An Anglican congregation in Wheaton, Illinois, that has distanced itself from the Episcopal Church and placed itself under the sponsorship of the Anglican archbishop of Rwanda has learned, according to critics, how long a reach the politics of an African nation can have on a U.S. parish.
The conflict in the Anglican Communion over homosexuality is usually represented as a split between the U.S., British and Canadian churches on the one hand and the rest of the Anglican world on the other. Often cited is the 2004 statement issued at a meeting in Nigeria by the Anglican Primates of the Global South, representing 18 Anglican provinces.
In a clear rebuff to conservatives in the global Anglican Communion, Episcopal Church leaders have rejected a September 30 deadline set by overseas Anglicans to roll back their church’s pro-gay policies, arguing that such decisions can be made only at the U.S. church’s triennial conventions—the next one being in 2009.
Nigerian Archbishop Peter Akinola, who defied the top bishops of the Episcopal Church and the Anglican Communion by installing his own bishop on U.S. soil this month, declared that “insulting and condescending” American bishops are to blame for the controversy.
Episcopal bishops have brushed off an attempt to give overseas Anglicans a role in governing the Episcopal Church, saying such a move would be “injurious” and could lead to a permanent division of the U.S. church.
After the evening service on Ash Wednesday, I was led off for coffee and conversation by a group of seminary students who wanted to air their frustrations about the recent meeting of Anglican primates. The primates had issued a call for the Episcopal Church in the U.S. to declare that it will not authorize same-sex blessings and will not elect another openly gay bishop.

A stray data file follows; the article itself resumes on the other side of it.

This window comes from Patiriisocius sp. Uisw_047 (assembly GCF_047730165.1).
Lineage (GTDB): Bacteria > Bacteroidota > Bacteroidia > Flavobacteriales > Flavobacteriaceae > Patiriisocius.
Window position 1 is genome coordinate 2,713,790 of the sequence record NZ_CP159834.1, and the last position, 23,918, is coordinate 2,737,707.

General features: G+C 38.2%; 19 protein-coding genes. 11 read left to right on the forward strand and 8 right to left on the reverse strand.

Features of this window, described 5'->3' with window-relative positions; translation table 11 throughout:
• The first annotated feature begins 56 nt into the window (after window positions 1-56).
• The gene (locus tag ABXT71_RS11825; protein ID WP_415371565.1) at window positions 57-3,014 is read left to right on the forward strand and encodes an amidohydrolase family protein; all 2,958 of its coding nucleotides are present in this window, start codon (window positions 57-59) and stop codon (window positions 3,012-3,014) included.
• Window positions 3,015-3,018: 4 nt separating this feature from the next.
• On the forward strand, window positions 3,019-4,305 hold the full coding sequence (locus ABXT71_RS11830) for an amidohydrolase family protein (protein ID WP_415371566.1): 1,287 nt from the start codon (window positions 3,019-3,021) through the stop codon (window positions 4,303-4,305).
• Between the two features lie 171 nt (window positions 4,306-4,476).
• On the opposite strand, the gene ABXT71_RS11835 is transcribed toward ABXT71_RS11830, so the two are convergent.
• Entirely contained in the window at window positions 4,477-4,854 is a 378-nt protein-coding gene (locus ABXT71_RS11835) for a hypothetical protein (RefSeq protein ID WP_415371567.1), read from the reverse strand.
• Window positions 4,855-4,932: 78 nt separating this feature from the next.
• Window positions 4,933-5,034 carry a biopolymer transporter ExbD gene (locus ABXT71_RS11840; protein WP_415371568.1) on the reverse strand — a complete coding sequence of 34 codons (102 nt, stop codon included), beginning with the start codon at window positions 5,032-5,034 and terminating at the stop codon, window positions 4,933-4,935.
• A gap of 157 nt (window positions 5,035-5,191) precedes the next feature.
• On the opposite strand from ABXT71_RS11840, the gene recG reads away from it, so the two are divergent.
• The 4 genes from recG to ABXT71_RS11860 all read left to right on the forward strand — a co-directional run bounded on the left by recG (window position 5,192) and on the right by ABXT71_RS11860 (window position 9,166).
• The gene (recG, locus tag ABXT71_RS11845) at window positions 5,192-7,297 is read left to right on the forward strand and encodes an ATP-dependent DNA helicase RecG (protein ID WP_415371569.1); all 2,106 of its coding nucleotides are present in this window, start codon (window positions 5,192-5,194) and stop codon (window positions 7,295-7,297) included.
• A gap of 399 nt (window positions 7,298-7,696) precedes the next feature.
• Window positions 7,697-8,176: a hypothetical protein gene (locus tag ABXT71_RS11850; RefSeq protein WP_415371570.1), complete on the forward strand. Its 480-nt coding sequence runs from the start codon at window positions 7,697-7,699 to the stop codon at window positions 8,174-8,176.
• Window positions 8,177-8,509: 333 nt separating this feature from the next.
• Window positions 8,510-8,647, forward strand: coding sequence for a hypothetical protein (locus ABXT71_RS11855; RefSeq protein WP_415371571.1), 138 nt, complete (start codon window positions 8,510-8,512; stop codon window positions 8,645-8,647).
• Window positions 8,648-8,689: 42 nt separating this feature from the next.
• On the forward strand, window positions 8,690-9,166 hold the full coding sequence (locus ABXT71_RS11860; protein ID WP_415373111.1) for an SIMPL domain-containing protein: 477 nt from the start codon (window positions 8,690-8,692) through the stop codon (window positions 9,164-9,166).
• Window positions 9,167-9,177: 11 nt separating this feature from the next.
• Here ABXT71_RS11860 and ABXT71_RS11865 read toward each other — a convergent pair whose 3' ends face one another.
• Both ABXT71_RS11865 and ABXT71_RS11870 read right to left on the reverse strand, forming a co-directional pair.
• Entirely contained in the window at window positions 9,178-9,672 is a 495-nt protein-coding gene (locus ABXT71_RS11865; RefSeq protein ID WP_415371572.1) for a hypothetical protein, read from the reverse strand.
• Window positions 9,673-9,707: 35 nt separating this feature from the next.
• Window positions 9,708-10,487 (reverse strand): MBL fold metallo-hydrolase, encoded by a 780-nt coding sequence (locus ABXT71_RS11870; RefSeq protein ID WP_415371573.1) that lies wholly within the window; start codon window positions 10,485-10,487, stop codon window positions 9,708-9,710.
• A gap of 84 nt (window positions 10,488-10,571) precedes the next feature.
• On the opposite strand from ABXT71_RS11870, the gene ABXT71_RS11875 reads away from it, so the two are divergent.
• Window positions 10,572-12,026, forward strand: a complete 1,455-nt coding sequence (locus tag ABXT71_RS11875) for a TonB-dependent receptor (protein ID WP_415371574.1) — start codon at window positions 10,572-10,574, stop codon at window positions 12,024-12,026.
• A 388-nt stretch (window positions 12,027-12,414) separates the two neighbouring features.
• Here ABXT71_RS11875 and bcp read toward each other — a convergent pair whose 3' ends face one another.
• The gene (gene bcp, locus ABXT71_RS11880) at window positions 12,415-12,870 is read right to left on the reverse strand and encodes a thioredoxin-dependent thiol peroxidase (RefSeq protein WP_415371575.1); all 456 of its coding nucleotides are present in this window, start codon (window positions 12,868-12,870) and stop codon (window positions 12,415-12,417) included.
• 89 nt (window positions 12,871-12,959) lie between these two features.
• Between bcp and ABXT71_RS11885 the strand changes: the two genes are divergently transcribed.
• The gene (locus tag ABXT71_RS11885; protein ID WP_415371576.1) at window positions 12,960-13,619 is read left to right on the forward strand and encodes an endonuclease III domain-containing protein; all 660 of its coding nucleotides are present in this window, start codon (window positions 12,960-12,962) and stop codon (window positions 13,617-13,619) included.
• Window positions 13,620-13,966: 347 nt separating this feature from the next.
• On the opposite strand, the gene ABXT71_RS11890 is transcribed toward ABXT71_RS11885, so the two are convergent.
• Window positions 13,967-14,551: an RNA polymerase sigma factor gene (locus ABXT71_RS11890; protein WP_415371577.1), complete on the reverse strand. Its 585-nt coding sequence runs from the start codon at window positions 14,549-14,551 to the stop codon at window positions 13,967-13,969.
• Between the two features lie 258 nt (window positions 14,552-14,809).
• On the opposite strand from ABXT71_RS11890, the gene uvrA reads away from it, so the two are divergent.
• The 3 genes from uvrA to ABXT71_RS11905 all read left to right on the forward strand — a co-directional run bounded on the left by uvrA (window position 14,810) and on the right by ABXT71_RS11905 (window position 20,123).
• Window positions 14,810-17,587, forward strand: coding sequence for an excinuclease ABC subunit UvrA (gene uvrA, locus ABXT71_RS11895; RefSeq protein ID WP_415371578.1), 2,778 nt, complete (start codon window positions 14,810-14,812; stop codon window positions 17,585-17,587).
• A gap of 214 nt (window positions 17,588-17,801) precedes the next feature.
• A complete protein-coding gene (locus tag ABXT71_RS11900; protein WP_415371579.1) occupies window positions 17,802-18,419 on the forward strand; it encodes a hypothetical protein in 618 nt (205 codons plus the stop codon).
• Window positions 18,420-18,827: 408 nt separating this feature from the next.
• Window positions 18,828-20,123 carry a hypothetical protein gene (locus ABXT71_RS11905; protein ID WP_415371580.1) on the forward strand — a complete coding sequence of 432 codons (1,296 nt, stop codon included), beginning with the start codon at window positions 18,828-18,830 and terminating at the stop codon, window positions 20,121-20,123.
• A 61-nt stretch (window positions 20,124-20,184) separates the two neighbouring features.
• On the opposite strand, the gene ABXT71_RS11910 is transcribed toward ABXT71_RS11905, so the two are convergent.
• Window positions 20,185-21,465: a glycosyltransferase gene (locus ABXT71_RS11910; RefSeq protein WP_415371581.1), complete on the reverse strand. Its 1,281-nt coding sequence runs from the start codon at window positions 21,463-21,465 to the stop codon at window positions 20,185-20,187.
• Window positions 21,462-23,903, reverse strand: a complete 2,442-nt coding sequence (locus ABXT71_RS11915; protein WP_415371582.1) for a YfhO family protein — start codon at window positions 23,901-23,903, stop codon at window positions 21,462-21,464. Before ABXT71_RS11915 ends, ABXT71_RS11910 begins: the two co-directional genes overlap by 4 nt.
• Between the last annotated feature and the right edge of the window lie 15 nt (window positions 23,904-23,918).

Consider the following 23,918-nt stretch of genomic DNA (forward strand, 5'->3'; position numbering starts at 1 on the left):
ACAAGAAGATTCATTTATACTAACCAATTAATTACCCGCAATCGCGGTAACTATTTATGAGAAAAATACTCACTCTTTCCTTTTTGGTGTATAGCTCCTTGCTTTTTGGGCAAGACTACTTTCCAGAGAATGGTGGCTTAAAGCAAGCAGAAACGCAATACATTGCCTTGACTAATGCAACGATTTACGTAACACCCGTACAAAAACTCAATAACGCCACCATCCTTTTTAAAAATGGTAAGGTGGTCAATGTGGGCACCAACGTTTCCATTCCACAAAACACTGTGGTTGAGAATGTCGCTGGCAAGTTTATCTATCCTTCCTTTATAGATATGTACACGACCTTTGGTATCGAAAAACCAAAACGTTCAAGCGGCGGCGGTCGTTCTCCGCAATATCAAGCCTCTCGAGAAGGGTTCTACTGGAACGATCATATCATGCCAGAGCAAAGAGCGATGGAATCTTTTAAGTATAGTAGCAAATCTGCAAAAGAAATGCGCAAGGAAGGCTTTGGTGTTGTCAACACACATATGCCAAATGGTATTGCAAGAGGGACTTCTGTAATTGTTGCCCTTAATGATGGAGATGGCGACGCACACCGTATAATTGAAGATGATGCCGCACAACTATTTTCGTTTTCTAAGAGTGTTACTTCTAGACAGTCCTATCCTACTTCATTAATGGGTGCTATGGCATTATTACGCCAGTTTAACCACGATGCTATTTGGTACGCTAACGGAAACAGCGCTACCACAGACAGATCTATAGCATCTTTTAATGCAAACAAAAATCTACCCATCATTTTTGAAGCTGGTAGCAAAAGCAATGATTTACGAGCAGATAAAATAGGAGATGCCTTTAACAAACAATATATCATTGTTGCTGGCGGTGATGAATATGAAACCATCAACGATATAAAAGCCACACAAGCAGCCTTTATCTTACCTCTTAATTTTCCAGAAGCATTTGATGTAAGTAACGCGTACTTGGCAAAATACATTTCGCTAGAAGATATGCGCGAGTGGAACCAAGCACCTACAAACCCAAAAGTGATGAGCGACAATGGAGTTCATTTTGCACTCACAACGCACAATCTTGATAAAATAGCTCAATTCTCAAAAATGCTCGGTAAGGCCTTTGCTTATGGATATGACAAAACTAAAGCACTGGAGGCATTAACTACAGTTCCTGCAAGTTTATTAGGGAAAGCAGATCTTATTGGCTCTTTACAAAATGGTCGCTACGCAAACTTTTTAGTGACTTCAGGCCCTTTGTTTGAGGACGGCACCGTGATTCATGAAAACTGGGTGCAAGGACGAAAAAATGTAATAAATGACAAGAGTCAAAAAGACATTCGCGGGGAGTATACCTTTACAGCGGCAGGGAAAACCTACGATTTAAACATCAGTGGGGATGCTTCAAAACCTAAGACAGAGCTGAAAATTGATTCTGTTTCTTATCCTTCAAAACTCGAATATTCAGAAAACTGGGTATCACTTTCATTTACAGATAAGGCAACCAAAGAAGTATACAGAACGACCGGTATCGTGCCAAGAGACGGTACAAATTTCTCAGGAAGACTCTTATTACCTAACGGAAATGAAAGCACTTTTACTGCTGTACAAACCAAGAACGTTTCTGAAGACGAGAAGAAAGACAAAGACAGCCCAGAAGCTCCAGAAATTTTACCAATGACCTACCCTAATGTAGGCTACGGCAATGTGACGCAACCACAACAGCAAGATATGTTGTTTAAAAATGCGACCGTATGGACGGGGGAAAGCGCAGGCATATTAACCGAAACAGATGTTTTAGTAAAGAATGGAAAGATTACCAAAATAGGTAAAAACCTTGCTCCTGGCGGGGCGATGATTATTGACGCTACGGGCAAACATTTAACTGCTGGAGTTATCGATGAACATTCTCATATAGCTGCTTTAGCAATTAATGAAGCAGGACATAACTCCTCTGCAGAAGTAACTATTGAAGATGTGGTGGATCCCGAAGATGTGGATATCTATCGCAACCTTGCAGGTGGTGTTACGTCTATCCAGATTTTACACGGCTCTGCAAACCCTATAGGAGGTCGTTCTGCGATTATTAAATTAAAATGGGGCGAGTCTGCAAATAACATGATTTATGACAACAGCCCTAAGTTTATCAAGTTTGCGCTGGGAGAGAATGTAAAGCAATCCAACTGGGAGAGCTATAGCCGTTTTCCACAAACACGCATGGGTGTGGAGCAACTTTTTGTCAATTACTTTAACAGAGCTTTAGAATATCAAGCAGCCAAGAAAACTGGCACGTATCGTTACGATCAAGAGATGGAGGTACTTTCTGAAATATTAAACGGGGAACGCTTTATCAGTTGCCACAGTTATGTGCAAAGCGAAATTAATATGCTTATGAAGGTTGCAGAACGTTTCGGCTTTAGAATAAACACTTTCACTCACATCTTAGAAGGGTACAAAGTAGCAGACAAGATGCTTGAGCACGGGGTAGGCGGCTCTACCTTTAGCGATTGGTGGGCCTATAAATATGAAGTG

Calls for patience from restive Episcopal majority
Mar 20, 2007
Pleading for patience from her church’s restive majority, Presiding Bishop Katharine Jefferts Schori urged the Episcopal Church to refrain from ordaining gay bishops and blessing same-sex unions “for a season,” so it can contribute further to the drafting of a covenant among the world’s 77 million Anglicans.
Anglican leaders from around the world have told the Episcopal Church’s bishops they must declare unequivocally that they will not authorize same-sex blessings and that no one living in a same-sex union will be made a bishop.
Life is often violent at the intersection of white and black in the scrappy Cape Town suburb of Mowbray. Wedged between the exclusive neighborhoods near the mountain and the vast squalor of the townships, Mowbray sits at the front lines of South African integration.
Conservative Episcopalians’ steady exodus from the Episcopal Church accelerated before Christmas as eight Virginia congregations—including two large, historic parishes—voted to leave the national body.